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I always thought I was pretty savvy. I don’t give out personal information to cold callers, I never respond to emails from Nigerian Princes, and I don’t answer texts saying my bank account has been hacked. Growing up in LA in the latter part of the 20th century, I’d like to think I’m pretty street smart. Trust no one. That’s pretty much my motto.
I’m also chronically responsible. My credit score has been building since I was 18 and got my first checking account. Back in the day, I’d check my credit score once every several years. It involved ordering it in the mail back then, there were no websites for such a thing.
As technology progressed, so did criminals. I learned to shred my documents instead of tearing credit card offers in half and tossing them. What kind of deterrent did I really think a torn page would be to a thief with a color copier?
Then, smart phones came and sh*t got real. There are endless scams constantly coming from email, phone and text. Always someone trying to send just the right email that fools you into clicking a link to get a smidgen of information they can exploit. You make one mistake, and they have you. They may have installed malware on your phone or computer, compromised your data, or perhaps even managed to install a keystroke logger. With hackers, the possibilities are endless.
Knowing all of these things, and diligently shredding and protecting my information kept me safe for a long time. Then, I became a Mom.
When you’re a Mom, all the little things you remembered to do before you had a 24/7 live Tamagotchi become much harder to keep track of. You may be going through bills and while you’d normally toss a credit card application straight into the shredder, you child chooses that moment to have blowout, and, distracted, you toss it in the trash instead.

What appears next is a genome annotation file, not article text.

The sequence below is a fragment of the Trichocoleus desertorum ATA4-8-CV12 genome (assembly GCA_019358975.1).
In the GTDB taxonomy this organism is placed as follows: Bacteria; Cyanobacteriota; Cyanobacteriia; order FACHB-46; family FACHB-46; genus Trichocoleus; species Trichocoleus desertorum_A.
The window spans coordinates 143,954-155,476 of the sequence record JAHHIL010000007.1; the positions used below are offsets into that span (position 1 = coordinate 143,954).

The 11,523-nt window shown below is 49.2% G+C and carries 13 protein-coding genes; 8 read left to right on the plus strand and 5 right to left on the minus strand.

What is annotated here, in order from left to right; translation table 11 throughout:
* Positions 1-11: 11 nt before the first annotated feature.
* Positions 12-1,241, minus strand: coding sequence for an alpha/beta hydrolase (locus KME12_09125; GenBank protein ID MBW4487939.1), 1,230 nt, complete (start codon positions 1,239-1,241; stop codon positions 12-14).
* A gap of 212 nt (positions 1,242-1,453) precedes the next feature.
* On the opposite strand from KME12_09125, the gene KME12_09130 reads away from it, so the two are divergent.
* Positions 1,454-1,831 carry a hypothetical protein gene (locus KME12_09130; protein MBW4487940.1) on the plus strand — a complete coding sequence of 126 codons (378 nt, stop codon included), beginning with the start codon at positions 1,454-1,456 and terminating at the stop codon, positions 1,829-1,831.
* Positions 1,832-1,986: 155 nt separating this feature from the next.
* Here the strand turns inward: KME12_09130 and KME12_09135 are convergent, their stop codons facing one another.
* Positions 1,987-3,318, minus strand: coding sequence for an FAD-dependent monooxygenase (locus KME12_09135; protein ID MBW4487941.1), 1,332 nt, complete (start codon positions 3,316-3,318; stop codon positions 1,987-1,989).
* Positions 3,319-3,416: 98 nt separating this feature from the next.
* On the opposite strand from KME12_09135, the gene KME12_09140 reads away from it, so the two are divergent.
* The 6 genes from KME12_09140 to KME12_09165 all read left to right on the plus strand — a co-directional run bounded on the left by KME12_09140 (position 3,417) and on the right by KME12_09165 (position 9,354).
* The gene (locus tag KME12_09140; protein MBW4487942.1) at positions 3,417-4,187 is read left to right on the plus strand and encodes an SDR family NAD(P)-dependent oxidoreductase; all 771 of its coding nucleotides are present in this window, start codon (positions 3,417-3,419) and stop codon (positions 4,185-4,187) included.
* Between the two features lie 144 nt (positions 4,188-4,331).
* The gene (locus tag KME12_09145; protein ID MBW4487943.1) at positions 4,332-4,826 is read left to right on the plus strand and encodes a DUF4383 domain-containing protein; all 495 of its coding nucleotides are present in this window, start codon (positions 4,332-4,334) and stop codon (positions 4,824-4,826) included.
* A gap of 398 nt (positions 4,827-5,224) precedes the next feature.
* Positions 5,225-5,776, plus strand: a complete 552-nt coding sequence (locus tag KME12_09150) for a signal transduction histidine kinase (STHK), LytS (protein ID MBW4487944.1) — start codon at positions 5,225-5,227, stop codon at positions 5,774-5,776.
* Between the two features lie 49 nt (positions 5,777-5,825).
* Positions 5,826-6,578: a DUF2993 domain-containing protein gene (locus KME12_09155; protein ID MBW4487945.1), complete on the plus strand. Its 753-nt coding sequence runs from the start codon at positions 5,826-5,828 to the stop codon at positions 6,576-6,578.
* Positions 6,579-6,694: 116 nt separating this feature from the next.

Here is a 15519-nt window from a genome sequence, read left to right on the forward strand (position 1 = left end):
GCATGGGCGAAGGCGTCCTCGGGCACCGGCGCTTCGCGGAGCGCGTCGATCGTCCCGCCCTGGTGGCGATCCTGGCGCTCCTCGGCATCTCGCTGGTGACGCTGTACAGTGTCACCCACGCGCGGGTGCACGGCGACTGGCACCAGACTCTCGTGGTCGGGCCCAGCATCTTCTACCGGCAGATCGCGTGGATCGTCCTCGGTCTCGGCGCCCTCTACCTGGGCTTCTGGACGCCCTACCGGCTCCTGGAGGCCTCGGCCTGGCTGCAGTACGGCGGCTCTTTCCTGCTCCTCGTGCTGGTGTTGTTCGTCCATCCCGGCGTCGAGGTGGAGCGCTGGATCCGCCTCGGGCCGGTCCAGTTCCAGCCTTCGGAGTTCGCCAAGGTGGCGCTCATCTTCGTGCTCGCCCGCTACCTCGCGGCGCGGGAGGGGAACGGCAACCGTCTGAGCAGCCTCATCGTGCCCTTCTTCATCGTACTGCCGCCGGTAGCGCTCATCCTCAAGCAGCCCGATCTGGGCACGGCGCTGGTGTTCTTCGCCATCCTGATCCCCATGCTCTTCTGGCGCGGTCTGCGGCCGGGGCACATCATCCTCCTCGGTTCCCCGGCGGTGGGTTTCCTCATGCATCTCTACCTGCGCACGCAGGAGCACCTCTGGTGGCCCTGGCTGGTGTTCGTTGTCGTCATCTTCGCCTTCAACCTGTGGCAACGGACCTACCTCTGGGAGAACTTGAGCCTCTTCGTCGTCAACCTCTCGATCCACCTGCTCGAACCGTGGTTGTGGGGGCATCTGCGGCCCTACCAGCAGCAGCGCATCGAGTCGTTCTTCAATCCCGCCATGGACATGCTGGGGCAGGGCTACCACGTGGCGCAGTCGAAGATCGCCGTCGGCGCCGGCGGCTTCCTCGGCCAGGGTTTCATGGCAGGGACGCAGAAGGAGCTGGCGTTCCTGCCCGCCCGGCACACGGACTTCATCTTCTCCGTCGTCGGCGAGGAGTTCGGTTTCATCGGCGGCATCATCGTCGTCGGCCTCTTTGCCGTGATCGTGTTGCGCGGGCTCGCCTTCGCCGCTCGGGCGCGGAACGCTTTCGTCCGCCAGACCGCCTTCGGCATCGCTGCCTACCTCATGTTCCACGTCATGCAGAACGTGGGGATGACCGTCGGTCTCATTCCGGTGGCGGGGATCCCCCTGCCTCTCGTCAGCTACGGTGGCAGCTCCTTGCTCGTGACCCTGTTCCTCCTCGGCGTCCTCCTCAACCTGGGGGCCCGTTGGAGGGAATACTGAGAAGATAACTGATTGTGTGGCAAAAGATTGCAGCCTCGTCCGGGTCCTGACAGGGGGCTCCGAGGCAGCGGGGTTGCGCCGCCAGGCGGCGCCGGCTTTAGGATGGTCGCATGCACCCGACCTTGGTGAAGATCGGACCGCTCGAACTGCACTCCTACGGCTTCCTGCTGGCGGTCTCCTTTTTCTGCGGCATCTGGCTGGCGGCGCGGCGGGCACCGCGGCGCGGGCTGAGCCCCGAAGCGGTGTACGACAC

Perhaps you’re at swimming lessons watching your Little float in the pool with the instructor. You take a precious moment to check email and your kiddo yells Mom! Mom! Mom! Look! Distracted, and halfway through a concerning email, you click the link for more information on why your Social Security number has been suspended (Spoiler Alert: It has never been suspended. Ever.) and then you put your phone away cause lessons are over and a sopping wet child is barreling toward you with swim-boogers coming out of their nose.
There are a million distractions when you’re a parent. A. Million. I know this because I’ve gotten in my car for work only to have my husband chase after me to point out I don’t have any shoes on. But what about the times my husband can’t have my back and tell me what I’ve forgotten?
My Credit Story
Several years ago, I went to buy a car. It was time and back then I decided I wanted something bluer. As I mentioned before, I am obsessively responsible, likely a product of eldest child syndrome. I pay my bills on time, and I know, even without seeing the scores that I have great credit. So, imagine my surprise when the salesman came out and told me there was a problem with my score. I thought he was messing with me. I tend to joke around with people, so I figured he was just feeling my vibe.
Narrator: He was not feeling her vibe.
The salesman showed me the report he printed out and it had a dismal score. I promptly lost my sh*t in the middle of the Infiniti showroom. I’m still not welcome back.
The offending report showed an individual using my name had rented an apartment and gotten credit cards using my identity.
What. The. Frack?
Side note: How dumb is it to get an apartment with stolen identity? The cops literally know exactly where to find you.
Related Post: Next time you’re barreling out of the house barefoot like me, make sure you have these 5 work blouses in your closet. At least your top will be cute.